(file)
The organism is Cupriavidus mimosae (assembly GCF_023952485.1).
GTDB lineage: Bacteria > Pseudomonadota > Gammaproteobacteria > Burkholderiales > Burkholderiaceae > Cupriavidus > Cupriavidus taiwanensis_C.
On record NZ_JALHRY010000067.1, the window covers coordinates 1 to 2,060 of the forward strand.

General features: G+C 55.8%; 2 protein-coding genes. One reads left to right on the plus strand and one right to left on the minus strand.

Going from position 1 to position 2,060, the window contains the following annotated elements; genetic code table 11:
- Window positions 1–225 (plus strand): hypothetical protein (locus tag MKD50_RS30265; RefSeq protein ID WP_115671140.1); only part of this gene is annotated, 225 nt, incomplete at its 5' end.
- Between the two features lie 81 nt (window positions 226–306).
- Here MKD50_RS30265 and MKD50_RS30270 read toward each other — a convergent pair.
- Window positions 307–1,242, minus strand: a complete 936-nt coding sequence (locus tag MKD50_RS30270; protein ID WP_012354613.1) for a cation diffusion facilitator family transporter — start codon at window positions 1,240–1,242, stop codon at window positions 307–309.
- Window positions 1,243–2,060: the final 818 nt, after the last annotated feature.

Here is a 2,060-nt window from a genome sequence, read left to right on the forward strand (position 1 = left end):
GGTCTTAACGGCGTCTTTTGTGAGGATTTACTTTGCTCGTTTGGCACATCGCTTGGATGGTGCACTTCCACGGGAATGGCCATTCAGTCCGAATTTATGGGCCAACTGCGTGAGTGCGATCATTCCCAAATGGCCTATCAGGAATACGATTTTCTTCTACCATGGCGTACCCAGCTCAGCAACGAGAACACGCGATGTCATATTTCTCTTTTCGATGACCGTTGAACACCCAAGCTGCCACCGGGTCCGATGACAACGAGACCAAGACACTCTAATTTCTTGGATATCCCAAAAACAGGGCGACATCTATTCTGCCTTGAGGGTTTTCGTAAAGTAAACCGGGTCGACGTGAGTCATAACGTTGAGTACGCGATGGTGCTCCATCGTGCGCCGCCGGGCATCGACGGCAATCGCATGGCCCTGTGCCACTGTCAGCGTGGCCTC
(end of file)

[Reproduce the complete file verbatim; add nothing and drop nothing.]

The organism is Cupriavidus mimosae (assembly GCF_023952485.1).
GTDB lineage: Bacteria > Pseudomonadota > Gammaproteobacteria > Burkholderiales > Burkholderiaceae > Cupriavidus > Cupriavidus taiwanensis_C.
On record NZ_JALHRY010000067.1, the window covers coordinates 1 to 2,060 of the forward strand.

General features: G+C 55.8%; 2 protein-coding genes. One reads left to right on the plus strand and one right to left on the minus strand.

Going from position 1 to position 2,060, the window contains the following annotated elements; genetic code table 11:
- Window positions 1–225 (plus strand): hypothetical protein (locus tag MKD50_RS30265; RefSeq protein ID WP_115671140.1); only part of this gene is annotated, 225 nt, incomplete at its 5' end.
- Between the two features lie 81 nt (window positions 226–306).
- Here MKD50_RS30265 and MKD50_RS30270 read toward each other — a convergent pair.
- Window positions 307–1,242, minus strand: a complete 936-nt coding sequence (locus tag MKD50_RS30270; protein ID WP_012354613.1) for a cation diffusion facilitator family transporter — start codon at window positions 1,240–1,242, stop codon at window positions 307–309.
- Window positions 1,243–2,060: the final 818 nt, after the last annotated feature.

Here is a 2,060-nt window from a genome sequence, read left to right on the forward strand (position 1 = left end):
GGTCTTAACGGCGTCTTTTGTGAGGATTTACTTTGCTCGTTTGGCACATCGCTTGGATGGTGCACTTCCACGGGAATGGCCATTCAGTCCGAATTTATGGGCCAACTGCGTGAGTGCGATCATTCCCAAATGGCCTATCAGGAATACGATTTTCTTCTACCATGGCGTACCCAGCTCAGCAACGAGAACACGCGATGTCATATTTCTCTTTTCGATGACCGTTGAACACCCAAGCTGCCACCGGGTCCGATGACAACGAGACCAAGACACTCTAATTTCTTGGATATCCCAAAAACAGGGCGACATCTATTCTGCCTTGAGGGTTTTCGTAAAGTAAACCGGGTCGACGTGAGTCATAACGTTGAGTACGCGATGGTGCTCCATCGTGCGCCGCCGGGCATCGACGGCAATCGCATGGCCCTGTGCCACTGTCAGCGTGGCCTC